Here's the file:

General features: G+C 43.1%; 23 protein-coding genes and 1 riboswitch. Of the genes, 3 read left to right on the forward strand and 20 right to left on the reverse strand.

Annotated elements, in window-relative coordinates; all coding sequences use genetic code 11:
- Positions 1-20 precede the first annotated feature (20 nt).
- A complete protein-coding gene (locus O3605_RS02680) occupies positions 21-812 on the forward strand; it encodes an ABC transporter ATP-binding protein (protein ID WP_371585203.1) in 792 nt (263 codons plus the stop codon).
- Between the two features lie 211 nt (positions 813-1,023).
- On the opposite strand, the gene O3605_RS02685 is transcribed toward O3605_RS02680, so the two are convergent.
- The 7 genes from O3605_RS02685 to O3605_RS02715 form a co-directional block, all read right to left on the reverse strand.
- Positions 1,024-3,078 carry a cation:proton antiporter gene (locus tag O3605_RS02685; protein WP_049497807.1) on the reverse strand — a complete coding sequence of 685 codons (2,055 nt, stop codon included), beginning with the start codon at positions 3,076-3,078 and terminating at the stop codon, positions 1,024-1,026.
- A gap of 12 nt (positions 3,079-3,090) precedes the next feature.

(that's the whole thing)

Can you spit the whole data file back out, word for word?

General features: G+C 43.1%; 23 protein-coding genes and 1 riboswitch. Of the genes, 3 read left to right on the forward strand and 20 right to left on the reverse strand.

Annotated elements, in window-relative coordinates; all coding sequences use genetic code 11:
- Positions 1-20 precede the first annotated feature (20 nt).
- A complete protein-coding gene (locus O3605_RS02680) occupies positions 21-812 on the forward strand; it encodes an ABC transporter ATP-binding protein (protein ID WP_371585203.1) in 792 nt (263 codons plus the stop codon).
- Between the two features lie 211 nt (positions 813-1,023).
- On the opposite strand, the gene O3605_RS02685 is transcribed toward O3605_RS02680, so the two are convergent.
- The 7 genes from O3605_RS02685 to O3605_RS02715 form a co-directional block, all read right to left on the reverse strand.
- Positions 1,024-3,078 carry a cation:proton antiporter gene (locus tag O3605_RS02685; protein WP_049497807.1) on the reverse strand — a complete coding sequence of 685 codons (2,055 nt, stop codon included), beginning with the start codon at positions 3,076-3,078 and terminating at the stop codon, positions 1,024-1,026.
- A gap of 12 nt (positions 3,079-3,090) precedes the next feature.